Four minutes later, Cork’s target man Karl Sheppard saw his poked effort from close range saved by Gary Rogers in Dundalk’s goal.

The 26-year-old striker was unlucky not to bag his fourth goal of the competition after Rogers denied him again in the 18th minute following Stephen Dooley’s original effort that was palmed away.

Chances were few and far between in the second half but Dundalk virtually owned the ball.

Cork delivered a defensive master-class without the ball – but Dundalk midfielder and the best player on view yesterday Stephen O’Donnell said: “When you’re dominating the ball you’ve got to score a couple of goals and we didn’t.

“We didn’t create enough clear-cut chances. A big pitch like that, you need to create more chances than that.”

Despite their backs to the wall in the second half, Cork almost nicked it in stoppage-time only for a dramatic save from Dundalk ‘keeper Gary Rogers to deny Gary Buckley.

And when Vemmelund thundered home after 95 minutes, both sets of fans expected the Lilywhites to see out the game and take home the cup.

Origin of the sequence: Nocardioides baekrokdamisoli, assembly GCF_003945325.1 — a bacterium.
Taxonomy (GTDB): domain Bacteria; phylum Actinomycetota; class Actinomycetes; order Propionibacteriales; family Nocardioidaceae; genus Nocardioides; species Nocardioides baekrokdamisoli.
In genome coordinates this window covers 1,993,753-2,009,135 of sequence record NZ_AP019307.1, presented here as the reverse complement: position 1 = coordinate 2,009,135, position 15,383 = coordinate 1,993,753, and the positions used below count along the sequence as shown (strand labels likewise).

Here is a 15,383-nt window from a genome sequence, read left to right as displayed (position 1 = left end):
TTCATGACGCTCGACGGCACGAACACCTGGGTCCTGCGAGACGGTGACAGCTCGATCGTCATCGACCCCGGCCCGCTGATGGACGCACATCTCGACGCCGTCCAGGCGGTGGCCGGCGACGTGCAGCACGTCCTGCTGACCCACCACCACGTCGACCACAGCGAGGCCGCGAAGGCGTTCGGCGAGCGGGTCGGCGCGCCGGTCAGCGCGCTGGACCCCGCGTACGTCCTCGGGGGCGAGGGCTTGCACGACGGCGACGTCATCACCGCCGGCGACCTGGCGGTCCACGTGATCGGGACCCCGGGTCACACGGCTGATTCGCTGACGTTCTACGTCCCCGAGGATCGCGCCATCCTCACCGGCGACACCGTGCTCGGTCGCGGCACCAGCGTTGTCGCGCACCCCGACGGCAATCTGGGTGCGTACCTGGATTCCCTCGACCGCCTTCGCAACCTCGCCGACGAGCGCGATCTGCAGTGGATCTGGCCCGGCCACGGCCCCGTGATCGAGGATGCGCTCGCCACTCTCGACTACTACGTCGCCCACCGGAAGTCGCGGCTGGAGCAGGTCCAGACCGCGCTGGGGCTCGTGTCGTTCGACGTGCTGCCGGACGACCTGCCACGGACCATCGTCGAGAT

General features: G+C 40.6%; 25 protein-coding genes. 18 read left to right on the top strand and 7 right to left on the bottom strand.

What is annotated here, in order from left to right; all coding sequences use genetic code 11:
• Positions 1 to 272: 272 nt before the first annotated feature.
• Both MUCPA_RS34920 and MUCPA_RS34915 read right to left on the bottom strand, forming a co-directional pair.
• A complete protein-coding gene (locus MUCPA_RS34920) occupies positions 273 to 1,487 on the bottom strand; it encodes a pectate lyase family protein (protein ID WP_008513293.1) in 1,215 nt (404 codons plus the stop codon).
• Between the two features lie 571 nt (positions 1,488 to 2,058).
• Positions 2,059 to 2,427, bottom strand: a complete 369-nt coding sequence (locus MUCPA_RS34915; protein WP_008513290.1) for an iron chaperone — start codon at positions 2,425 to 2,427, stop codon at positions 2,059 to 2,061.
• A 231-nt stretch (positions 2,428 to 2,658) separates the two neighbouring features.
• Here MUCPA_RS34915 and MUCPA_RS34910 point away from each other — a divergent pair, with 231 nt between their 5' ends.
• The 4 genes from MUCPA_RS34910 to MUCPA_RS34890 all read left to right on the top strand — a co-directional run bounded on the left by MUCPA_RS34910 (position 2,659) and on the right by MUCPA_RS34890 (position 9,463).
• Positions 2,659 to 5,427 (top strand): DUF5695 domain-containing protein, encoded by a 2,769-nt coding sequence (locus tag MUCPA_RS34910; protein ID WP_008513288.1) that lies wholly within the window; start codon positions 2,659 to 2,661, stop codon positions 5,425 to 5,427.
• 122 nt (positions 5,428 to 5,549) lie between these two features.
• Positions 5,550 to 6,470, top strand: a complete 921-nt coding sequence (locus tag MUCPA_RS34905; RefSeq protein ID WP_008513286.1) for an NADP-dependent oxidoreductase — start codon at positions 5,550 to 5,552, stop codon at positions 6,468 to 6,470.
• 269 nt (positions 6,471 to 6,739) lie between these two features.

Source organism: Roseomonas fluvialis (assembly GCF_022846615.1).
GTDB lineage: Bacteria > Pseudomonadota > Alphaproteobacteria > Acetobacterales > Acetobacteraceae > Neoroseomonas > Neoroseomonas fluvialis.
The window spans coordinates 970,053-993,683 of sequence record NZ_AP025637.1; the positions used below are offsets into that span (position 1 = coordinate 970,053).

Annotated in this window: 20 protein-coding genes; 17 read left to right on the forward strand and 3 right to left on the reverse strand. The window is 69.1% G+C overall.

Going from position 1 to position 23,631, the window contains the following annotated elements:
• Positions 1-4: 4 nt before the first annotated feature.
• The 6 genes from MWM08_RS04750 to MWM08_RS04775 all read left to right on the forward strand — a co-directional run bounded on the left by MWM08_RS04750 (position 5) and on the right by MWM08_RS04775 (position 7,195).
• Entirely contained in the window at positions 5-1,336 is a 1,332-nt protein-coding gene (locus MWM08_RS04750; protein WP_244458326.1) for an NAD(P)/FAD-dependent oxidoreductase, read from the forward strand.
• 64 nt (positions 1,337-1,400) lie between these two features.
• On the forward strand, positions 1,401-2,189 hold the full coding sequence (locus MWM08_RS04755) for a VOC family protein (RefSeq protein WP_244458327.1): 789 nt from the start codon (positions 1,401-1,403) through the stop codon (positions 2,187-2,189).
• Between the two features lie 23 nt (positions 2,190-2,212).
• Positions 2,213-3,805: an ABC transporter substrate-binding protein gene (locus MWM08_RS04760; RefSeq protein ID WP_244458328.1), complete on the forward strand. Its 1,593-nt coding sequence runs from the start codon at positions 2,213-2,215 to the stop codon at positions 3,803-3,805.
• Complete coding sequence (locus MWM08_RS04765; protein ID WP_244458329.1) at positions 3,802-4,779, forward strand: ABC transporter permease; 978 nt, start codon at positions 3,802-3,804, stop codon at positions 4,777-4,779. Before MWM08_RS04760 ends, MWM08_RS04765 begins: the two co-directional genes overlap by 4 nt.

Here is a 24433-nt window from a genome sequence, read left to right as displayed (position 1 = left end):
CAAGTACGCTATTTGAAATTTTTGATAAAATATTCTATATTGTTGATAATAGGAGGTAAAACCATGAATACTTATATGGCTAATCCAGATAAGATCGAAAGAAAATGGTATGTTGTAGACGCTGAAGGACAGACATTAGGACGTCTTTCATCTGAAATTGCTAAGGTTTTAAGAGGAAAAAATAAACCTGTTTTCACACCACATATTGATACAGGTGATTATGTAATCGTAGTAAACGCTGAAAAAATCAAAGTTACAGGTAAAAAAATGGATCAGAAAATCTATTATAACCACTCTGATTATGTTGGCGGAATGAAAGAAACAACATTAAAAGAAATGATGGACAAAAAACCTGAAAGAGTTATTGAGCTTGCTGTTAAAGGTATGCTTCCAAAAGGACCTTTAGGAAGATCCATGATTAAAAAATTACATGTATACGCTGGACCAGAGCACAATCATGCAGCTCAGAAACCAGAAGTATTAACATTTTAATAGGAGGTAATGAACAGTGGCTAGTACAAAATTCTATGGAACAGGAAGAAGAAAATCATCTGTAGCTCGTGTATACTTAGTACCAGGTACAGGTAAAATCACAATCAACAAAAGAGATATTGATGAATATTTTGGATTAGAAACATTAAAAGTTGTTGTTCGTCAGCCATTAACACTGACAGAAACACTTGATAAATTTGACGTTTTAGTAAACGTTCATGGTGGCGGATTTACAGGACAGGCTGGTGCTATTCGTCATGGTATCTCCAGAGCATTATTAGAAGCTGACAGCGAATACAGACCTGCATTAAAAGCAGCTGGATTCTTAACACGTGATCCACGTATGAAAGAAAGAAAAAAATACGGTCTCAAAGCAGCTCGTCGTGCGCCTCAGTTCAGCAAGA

But, to Cork’s eternal credit and never-say-die spirit, they found an equaliser in the 112th minute.

Dundalk left back Dane Massey just about played Campion on-side and once the ball hit the back of Dundalk’s net momentum swung in the league champions’ favour.

“It’s a cruel way to lose,” said Dundalk boss Stephen Kenny.

“I can’t fault the players – they gave everything. We had to take two players off in extra-time – Brian Gartland and Patrick McElheney – and we could have taken one or two others off. It’s just a cruel way to lose.”

Dundalk: G Rodgers, S Gannon, D Massey, B Gartland (S Hoare 91), N Vemmelund, S O’Donnell, R Benson, M Duffy, J McGrath (D Connolly 71), D McMillan, P McElheney (J Mounteney 109); Subs not used: G Sava, C Shields, S Grimes, T Stewart

Cork City: M McNulty, S Beattie, A Bennett, R Delaney, Griffin, J Keohane (K Sadlier 58), C McCormack, S Dooley, G Morrissey (G Bolger 98), K Sheppard, G Buckley (A Campion 98)

Subs not used: M McNulty, C Ellis, C McCarthy, R Williams

Referee: Paddy McLaughlin